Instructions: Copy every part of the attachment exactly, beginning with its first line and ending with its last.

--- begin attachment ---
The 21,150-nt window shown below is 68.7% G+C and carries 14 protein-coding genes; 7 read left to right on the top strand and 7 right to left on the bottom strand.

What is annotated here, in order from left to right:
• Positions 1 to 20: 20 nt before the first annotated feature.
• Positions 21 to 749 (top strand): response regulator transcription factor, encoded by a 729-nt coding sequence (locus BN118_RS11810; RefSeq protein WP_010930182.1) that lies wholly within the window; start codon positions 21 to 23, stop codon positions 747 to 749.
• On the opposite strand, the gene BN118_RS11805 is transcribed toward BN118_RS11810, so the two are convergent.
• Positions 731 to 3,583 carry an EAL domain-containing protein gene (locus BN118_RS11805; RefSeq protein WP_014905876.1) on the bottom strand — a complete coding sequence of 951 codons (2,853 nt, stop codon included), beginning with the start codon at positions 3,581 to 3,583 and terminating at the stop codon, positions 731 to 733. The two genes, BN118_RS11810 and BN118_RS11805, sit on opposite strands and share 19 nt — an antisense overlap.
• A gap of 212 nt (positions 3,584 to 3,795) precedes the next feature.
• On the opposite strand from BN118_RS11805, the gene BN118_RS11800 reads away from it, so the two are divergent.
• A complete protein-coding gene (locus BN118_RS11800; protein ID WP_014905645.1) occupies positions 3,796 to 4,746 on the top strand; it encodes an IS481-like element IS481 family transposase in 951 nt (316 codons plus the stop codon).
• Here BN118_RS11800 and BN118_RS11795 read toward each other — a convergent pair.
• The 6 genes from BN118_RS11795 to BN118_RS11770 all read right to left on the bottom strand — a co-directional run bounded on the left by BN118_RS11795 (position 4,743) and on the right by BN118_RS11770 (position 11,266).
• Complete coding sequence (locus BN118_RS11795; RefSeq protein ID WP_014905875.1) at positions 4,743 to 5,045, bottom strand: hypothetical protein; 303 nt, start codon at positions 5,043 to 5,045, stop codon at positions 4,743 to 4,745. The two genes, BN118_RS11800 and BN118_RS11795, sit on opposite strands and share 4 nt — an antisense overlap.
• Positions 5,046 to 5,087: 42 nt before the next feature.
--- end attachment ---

The 21,150-nt window shown below is 68.7% G+C and carries 14 protein-coding genes; 7 read left to right on the top strand and 7 right to left on the bottom strand.

What is annotated here, in order from left to right:
• Positions 1 to 20: 20 nt before the first annotated feature.
• Positions 21 to 749 (top strand): response regulator transcription factor, encoded by a 729-nt coding sequence (locus BN118_RS11810; RefSeq protein WP_010930182.1) that lies wholly within the window; start codon positions 21 to 23, stop codon positions 747 to 749.
• On the opposite strand, the gene BN118_RS11805 is transcribed toward BN118_RS11810, so the two are convergent.
• Positions 731 to 3,583 carry an EAL domain-containing protein gene (locus BN118_RS11805; RefSeq protein WP_014905876.1) on the bottom strand — a complete coding sequence of 951 codons (2,853 nt, stop codon included), beginning with the start codon at positions 3,581 to 3,583 and terminating at the stop codon, positions 731 to 733. The two genes, BN118_RS11810 and BN118_RS11805, sit on opposite strands and share 19 nt — an antisense overlap.
• A gap of 212 nt (positions 3,584 to 3,795) precedes the next feature.
• On the opposite strand from BN118_RS11805, the gene BN118_RS11800 reads away from it, so the two are divergent.
• A complete protein-coding gene (locus BN118_RS11800; protein ID WP_014905645.1) occupies positions 3,796 to 4,746 on the top strand; it encodes an IS481-like element IS481 family transposase in 951 nt (316 codons plus the stop codon).
• Here BN118_RS11800 and BN118_RS11795 read toward each other — a convergent pair.
• The 6 genes from BN118_RS11795 to BN118_RS11770 all read right to left on the bottom strand — a co-directional run bounded on the left by BN118_RS11795 (position 4,743) and on the right by BN118_RS11770 (position 11,266).
• Complete coding sequence (locus BN118_RS11795; RefSeq protein ID WP_014905875.1) at positions 4,743 to 5,045, bottom strand: hypothetical protein; 303 nt, start codon at positions 5,043 to 5,045, stop codon at positions 4,743 to 4,745. The two genes, BN118_RS11800 and BN118_RS11795, sit on opposite strands and share 4 nt — an antisense overlap.
• Positions 5,046 to 5,087: 42 nt before the next feature.